The lifting of travel restrictions between the world’s wealthiest countries with high vaccination rates further highlights the stark global inequalities when it comes to access to vaccines, experts say.
“Only 0.3% of COVID-19 vaccine doses administered globally have been in low-income countries,” said Dr. Thomas Kenyon, chief health officer at Project HOPE, a global health and relief organization, and former global health director at the Centers for Disease Control and Prevention.
The further opening of the European Union comes as it works toward a July 1 goal for the widespread implementation of a COVID certificate system. Sixteen member countries started issuing and accepting the certificate at the beginning of June, ahead of schedule.
The economic pressure to reopen has hit individuals hard in many places.
Nadia Marchica, 53, works at a hotel in southern Paris that is scheduled to reopen in September. But she said the return of U.S. tourists would be “a beautiful thing.” She is one of many French workers who were put on paid furlough, and she now receives roughly 80% of her monthly salary.
“For hotels, for restaurants, for shops — because they love to buy everything that is French — it’s good for business,” she said of U.S. tourists.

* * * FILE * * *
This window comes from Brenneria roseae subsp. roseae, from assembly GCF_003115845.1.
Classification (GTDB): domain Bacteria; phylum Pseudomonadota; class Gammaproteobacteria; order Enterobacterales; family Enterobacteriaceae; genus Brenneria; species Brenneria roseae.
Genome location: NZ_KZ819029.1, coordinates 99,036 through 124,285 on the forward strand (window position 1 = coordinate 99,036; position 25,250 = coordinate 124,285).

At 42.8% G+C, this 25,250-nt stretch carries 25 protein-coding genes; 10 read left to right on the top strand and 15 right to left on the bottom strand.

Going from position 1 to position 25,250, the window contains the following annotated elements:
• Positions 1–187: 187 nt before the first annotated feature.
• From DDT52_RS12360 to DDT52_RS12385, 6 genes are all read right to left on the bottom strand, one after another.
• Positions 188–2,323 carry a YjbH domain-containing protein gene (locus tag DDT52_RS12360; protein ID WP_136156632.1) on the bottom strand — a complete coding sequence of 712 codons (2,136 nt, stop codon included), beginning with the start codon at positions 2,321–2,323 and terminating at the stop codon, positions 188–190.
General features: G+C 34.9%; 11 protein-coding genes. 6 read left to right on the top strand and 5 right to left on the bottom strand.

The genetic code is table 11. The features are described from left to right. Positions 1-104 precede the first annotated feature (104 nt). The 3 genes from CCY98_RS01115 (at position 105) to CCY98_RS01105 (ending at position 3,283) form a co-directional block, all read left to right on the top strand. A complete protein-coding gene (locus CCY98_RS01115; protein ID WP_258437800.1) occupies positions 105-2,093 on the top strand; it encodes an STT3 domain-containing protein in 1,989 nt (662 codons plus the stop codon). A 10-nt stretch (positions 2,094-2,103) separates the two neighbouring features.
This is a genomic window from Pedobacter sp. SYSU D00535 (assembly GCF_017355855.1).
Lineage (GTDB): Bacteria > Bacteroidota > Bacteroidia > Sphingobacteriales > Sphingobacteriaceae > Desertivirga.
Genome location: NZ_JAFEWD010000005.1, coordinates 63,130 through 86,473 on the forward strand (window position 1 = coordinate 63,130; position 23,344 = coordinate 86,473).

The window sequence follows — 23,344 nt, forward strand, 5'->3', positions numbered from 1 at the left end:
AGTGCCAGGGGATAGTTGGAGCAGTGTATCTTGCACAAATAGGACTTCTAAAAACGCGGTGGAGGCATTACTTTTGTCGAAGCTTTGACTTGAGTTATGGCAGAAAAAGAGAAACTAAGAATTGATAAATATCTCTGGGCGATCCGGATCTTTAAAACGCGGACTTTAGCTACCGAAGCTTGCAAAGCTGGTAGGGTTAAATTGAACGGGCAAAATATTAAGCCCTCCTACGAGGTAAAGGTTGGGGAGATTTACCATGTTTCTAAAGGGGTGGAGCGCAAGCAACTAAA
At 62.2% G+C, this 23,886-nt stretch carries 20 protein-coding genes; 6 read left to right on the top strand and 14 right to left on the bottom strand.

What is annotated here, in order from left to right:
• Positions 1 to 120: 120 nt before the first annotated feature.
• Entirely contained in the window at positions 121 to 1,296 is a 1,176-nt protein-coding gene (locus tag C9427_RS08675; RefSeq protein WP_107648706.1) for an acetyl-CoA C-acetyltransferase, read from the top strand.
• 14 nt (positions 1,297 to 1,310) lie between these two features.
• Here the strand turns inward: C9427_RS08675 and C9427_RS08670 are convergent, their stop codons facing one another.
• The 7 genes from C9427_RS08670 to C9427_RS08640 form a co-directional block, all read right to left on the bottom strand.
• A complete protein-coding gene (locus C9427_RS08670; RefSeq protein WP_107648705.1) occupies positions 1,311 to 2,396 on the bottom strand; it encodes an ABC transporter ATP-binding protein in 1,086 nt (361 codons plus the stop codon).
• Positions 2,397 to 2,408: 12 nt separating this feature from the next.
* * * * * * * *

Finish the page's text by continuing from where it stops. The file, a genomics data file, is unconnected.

Not everyone was cheering. In many places, residents described finding a less hectic relationship with their cities without the usual rush of tourists.
Crescenzo Greco, 26, who lives in Milan, visited Rome on Wednesday to watch a game of the European soccer championship and on the following morning enjoyed walking around the quiet Piazza Navona, the Trevi Fountain and Villa Borghese without crossing buses carrying hordes of visitors.
“I have to say, without American tourists, Rome was even more beautiful,” he said.
But in Rome’s Trastevere neighborhood, restaurant owners were relieved to hear that Americans would be back.
“Thank God!” said Andrea Calderoni, owner of Il Ciak restaurant, decorated with pictures of Francis Ford Coppola and other U.S. celebrities who have eaten there for decades, “The Americans are the ones who have the most fun here and do not spare expenses.”
This article originally appeared in The New York Times.
c.2021 The New York Times Company